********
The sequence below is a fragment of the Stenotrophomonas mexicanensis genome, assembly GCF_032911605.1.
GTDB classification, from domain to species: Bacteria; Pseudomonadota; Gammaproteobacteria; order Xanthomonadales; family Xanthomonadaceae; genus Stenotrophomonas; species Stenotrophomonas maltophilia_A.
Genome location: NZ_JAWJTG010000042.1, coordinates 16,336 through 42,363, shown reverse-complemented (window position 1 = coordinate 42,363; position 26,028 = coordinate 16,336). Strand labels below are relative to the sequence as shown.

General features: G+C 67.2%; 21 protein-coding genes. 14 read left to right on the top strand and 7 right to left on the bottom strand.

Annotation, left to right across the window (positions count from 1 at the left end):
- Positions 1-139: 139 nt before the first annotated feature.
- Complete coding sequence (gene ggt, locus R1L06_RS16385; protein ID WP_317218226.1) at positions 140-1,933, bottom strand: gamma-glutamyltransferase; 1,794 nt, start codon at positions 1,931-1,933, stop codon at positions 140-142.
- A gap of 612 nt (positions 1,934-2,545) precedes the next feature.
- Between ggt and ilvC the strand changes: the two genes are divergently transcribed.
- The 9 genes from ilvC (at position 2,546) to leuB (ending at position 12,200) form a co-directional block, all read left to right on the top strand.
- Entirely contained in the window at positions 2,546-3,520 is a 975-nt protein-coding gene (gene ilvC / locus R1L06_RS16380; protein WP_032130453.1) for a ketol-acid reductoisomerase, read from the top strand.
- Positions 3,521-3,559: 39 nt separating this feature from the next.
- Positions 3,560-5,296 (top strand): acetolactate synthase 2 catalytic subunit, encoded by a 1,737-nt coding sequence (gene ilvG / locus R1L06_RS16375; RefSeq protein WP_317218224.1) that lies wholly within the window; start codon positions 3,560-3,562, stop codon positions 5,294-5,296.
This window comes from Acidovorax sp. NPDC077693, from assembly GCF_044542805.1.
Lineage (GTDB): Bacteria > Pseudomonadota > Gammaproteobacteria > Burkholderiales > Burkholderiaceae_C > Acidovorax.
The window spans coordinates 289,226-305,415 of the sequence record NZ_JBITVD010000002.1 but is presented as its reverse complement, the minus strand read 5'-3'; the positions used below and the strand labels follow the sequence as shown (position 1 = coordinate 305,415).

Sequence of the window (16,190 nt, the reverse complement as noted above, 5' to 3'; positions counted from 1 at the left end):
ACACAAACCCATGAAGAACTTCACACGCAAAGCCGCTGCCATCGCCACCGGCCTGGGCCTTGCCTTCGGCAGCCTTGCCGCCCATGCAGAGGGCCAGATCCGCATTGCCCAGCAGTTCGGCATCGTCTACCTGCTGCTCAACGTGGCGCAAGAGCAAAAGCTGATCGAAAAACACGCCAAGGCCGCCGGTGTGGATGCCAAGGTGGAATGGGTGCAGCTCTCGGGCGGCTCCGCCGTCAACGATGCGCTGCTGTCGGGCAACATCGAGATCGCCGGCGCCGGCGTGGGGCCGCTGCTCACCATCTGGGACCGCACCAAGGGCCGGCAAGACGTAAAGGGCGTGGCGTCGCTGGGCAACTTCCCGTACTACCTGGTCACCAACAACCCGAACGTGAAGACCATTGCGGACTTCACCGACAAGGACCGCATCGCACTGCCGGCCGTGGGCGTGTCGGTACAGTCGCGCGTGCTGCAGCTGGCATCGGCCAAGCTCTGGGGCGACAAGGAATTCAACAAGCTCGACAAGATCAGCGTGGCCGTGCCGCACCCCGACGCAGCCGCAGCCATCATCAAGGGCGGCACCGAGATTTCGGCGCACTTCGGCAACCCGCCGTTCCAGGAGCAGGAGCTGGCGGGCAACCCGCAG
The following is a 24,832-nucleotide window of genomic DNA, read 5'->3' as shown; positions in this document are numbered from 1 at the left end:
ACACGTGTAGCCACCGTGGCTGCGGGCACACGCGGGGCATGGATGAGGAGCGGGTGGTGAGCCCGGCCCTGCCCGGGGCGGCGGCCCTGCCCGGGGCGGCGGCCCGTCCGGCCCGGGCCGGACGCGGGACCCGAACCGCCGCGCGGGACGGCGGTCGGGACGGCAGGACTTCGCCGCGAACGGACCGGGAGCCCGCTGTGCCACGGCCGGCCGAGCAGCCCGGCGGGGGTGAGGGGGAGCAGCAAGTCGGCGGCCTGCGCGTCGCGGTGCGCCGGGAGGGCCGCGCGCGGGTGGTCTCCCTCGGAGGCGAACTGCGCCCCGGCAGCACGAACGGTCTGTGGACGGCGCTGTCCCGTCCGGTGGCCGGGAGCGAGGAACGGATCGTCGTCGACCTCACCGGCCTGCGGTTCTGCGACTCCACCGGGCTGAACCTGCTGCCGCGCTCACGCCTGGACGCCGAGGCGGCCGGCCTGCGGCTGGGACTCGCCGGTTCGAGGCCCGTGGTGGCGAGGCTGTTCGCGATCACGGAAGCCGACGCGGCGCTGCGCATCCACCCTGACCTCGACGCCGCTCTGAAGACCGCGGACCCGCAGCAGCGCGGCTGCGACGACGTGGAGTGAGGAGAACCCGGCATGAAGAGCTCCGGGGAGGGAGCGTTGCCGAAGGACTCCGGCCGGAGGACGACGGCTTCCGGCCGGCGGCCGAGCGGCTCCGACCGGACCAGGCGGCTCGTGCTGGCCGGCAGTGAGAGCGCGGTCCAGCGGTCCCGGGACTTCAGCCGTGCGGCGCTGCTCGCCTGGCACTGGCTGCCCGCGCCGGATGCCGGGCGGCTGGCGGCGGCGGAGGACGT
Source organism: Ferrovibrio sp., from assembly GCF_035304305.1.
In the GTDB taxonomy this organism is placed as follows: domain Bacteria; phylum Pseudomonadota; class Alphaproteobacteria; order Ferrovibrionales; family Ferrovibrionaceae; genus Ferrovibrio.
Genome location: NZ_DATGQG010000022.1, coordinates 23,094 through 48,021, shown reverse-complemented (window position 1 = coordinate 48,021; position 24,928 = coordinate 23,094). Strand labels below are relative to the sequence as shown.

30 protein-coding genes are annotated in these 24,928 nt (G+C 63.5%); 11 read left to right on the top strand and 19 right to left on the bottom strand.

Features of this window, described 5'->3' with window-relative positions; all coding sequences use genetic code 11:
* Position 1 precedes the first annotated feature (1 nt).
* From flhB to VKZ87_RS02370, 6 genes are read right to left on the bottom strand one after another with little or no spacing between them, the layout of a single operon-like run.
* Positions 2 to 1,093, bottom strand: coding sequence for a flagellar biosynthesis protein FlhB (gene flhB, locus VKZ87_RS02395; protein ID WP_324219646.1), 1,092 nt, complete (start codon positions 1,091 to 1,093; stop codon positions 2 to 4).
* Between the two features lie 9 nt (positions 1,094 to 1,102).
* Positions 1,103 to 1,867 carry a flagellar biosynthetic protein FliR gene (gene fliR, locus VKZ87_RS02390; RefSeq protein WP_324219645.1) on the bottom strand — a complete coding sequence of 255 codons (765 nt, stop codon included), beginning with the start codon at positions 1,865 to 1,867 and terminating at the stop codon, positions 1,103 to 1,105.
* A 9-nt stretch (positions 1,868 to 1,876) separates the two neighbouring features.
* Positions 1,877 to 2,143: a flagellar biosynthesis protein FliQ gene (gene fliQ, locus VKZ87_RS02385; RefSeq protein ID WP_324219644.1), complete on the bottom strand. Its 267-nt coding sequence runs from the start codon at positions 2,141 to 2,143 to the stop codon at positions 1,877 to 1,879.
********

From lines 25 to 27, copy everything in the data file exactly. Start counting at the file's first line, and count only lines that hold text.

Features of this window, described 5'->3' with window-relative positions; all coding sequences use genetic code 11:
* Position 1 precedes the first annotated feature (1 nt).
* From flhB to VKZ87_RS02370, 6 genes are read right to left on the bottom strand one after another with little or no spacing between them, the layout of a single operon-like run.